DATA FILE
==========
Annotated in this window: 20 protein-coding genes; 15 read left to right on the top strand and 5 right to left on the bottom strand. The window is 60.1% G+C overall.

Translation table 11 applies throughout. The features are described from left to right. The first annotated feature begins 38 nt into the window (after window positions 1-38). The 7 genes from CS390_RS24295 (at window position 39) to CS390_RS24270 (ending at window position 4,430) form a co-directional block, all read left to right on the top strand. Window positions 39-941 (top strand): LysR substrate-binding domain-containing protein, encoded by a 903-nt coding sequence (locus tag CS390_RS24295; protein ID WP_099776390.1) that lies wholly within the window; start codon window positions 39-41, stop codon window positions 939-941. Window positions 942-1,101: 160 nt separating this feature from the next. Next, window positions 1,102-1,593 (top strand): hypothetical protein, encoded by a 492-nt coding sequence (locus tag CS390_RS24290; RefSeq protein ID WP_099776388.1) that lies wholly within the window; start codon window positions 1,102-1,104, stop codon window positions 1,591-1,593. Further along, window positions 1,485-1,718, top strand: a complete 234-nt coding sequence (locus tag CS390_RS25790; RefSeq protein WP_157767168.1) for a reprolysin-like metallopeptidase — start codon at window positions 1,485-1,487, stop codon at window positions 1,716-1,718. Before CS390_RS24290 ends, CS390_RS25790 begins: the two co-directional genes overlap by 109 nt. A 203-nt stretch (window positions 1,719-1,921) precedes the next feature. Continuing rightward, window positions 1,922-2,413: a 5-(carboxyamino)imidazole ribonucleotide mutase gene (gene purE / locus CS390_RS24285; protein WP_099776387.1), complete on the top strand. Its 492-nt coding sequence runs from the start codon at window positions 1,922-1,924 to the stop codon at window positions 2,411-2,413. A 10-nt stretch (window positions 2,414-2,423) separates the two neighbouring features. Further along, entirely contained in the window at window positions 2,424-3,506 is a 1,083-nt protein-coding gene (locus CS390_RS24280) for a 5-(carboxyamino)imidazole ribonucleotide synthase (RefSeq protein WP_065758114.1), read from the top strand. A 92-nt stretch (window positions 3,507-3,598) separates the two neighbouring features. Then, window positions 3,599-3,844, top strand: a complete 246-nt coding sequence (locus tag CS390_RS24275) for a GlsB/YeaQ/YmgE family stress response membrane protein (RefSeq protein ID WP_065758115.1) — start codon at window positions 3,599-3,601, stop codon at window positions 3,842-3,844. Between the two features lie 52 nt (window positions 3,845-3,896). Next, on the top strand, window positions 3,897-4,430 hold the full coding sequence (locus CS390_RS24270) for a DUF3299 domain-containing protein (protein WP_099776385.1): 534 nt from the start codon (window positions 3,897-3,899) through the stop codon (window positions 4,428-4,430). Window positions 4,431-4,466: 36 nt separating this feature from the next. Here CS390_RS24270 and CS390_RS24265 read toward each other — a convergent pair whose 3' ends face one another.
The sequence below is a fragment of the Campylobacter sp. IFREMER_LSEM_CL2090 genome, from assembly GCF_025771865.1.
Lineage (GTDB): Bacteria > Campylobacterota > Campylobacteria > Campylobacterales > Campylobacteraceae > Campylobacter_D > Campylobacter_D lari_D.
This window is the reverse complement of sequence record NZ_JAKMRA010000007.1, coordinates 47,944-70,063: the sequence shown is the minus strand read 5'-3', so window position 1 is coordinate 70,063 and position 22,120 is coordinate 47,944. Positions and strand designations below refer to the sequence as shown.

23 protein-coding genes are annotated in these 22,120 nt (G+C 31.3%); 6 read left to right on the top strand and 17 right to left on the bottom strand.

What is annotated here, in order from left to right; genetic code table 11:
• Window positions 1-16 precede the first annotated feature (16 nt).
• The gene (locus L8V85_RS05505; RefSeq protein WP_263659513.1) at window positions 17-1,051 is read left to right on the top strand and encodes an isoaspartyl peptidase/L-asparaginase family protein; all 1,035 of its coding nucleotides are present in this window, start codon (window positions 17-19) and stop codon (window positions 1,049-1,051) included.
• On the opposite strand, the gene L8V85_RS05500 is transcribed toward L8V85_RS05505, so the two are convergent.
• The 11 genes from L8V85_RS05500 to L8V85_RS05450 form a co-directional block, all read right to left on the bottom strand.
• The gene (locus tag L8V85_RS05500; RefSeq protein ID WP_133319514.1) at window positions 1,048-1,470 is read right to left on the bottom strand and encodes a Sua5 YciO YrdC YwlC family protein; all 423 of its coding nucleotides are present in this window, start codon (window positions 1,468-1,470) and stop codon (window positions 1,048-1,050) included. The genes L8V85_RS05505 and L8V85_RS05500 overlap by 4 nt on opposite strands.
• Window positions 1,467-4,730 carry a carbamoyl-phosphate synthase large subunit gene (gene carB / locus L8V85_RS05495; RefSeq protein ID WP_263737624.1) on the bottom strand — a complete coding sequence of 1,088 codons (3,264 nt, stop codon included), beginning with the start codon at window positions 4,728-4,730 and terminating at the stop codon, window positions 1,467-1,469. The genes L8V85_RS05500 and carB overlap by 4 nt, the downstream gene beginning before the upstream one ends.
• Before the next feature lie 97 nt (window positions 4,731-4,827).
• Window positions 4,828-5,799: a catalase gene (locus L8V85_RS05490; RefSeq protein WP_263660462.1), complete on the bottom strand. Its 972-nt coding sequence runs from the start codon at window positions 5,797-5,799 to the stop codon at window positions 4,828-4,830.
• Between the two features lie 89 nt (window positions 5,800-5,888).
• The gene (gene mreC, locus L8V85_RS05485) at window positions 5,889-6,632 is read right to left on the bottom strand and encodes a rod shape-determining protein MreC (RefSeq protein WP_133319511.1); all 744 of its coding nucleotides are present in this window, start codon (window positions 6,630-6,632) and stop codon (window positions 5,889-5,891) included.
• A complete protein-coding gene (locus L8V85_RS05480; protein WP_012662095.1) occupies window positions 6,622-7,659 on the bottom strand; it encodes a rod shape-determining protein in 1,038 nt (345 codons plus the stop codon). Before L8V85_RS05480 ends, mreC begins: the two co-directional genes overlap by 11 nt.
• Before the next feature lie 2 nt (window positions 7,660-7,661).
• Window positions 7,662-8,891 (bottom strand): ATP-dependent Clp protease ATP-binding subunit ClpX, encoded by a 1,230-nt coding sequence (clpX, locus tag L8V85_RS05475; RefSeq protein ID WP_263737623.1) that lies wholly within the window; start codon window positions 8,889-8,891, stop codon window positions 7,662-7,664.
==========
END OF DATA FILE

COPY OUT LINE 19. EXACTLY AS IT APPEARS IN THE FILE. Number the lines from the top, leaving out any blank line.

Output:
• Before the next feature lie 2 nt (window positions 7,660-7,661).